Asked for her thoughts about America pulling out of Afghanistan, Stankovich said, “For me, it tugs a lot of different ways, I guess. It’s hard to explain. I worked with a lot of Afghan civilians. A lot of people don’t realize that when you deploy, the people you are employing while you are over there – like the people who work in the chow halls, people who fix your AC unit, something like that – those are just Afghan civilians who have volunteered to come work on our base. So, going to the same chow hall every day, talking to those same civilians, it really makes you wonder where are they now? Because they worked for us loyally for years and now we’re not there anymore to protect them.”
Stankovich was born and raised in Elkhart. She graduated from Elkhart Memorial High School in 2013, joining the Army National Guard in April that year. She shipped off to basic training in August 2013 and has been diligently serving since then.
In the Guard, she went to a Slovakia training mission; Guantanamo Bay, Cuba; and Afghanistan.
“The Slovakia training mission was a really cool, kind of an eye-opener for a young private, Specialist Stankovich, at the time,” she said. “We trained with all countries under the United Nations. So I got to work mostly with Czech soliders. So they would train us in how they would do things, we got to work with their police dogs, we got to learn their military police operations because I am a military police officer. So we got to learn how they do things compared to the way that we do things.”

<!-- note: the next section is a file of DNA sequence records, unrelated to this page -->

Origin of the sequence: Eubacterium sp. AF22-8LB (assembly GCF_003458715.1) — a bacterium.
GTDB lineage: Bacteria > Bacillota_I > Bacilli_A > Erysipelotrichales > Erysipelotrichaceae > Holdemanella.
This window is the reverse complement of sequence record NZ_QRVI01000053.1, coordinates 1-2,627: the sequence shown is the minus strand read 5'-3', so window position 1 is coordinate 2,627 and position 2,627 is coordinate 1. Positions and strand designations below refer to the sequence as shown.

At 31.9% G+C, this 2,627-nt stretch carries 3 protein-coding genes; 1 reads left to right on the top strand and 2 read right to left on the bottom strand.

For about nine months from Thanksgiving 2017 to 2018, Stankovich went to Guantanamo Bay, Cuba, where all the alleged terrorists – called detainees – are held.
“I got to work in the facility with those people. I can’t say information about those people,” she said, though she described the experience of working there as “more relaxed than you would imagine, I think. It wasn’t like a high-stress job for me. I’ve had other jobs that are more high-stress than that.”
At Guantanamo Bay, Stankovich said she did correctional tasks, nothing like military police operations. “It was the other side of the house – so MP corrections, MP regular stuff,” she said.
She then deployed to Kandahar in 2020. After returning home from in September 2020, she started recruiting in Kokomo for the Army National Guard in December. In August, she began recruiting in Warsaw.
Another opportunity Stankovich has got to do while in the Guard is the German Armed Forces Badge for Military Proficiency.